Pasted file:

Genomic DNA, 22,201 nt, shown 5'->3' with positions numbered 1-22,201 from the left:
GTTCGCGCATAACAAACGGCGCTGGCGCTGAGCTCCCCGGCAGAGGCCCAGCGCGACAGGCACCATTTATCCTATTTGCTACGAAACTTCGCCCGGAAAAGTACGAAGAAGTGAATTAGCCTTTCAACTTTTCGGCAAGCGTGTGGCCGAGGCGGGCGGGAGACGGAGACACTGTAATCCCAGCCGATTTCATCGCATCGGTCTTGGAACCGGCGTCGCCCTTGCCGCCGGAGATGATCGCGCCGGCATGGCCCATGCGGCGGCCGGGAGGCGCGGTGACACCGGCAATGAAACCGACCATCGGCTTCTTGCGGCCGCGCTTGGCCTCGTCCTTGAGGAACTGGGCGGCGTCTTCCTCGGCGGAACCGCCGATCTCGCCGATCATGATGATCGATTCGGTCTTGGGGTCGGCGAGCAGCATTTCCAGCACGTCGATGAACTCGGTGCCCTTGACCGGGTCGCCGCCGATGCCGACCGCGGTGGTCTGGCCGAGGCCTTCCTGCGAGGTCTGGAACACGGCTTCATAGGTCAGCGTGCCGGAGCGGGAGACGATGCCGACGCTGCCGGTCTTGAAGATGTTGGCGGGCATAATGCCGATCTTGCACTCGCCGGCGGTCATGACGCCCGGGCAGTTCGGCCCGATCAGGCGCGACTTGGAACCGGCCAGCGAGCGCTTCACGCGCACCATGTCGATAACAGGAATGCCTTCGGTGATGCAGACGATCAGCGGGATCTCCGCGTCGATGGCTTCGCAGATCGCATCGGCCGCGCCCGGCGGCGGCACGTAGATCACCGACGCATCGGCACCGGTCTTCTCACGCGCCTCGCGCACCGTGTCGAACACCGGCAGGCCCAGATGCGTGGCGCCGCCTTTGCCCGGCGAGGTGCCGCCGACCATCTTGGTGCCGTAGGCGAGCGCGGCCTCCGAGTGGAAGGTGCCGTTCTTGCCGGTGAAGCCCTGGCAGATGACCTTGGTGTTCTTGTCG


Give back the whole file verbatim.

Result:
Genomic DNA, 22,201 nt, shown 5'->3' with positions numbered 1-22,201 from the left:
GTTCGCGCATAACAAACGGCGCTGGCGCTGAGCTCCCCGGCAGAGGCCCAGCGCGACAGGCACCATTTATCCTATTTGCTACGAAACTTCGCCCGGAAAAGTACGAAGAAGTGAATTAGCCTTTCAACTTTTCGGCAAGCGTGTGGCCGAGGCGGGCGGGAGACGGAGACACTGTAATCCCAGCCGATTTCATCGCATCGGTCTTGGAACCGGCGTCGCCCTTGCCGCCGGAGATGATCGCGCCGGCATGGCCCATGCGGCGGCCGGGAGGCGCGGTGACACCGGCAATGAAACCGACCATCGGCTTCTTGCGGCCGCGCTTGGCCTCGTCCTTGAGGAACTGGGCGGCGTCTTCCTCGGCGGAACCGCCGATCTCGCCGATCATGATGATCGATTCGGTCTTGGGGTCGGCGAGCAGCATTTCCAGCACGTCGATGAACTCGGTGCCCTTGACCGGGTCGCCGCCGATGCCGACCGCGGTGGTCTGGCCGAGGCCTTCCTGCGAGGTCTGGAACACGGCTTCATAGGTCAGCGTGCCGGAGCGGGAGACGATGCCGACGCTGCCGGTCTTGAAGATGTTGGCGGGCATAATGCCGATCTTGCACTCGCCGGCGGTCATGACGCCCGGGCAGTTCGGCCCGATCAGGCGCGACTTGGAACCGGCCAGCGAGCGCTTCACGCGCACCATGTCGATAACAGGAATGCCTTCGGTGATGCAGACGATCAGCGGGATCTCCGCGTCGATGGCTTCGCAGATCGCATCGGCCGCGCCCGGCGGCGGCACGTAGATCACCGACGCATCGGCACCGGTCTTCTCACGCGCCTCGCGCACCGTGTCGAACACCGGCAGGCCCAGATGCGTGGCGCCGCCTTTGCCCGGCGAGGTGCCGCCGACCATCTTGGTGCCGTAGGCGAGCGCGGCCTCCGAGTGGAAGGTGCCGTTCTTGCCGGTGAAGCCCTGGCAGATGACCTTGGTGTTCTTGTCG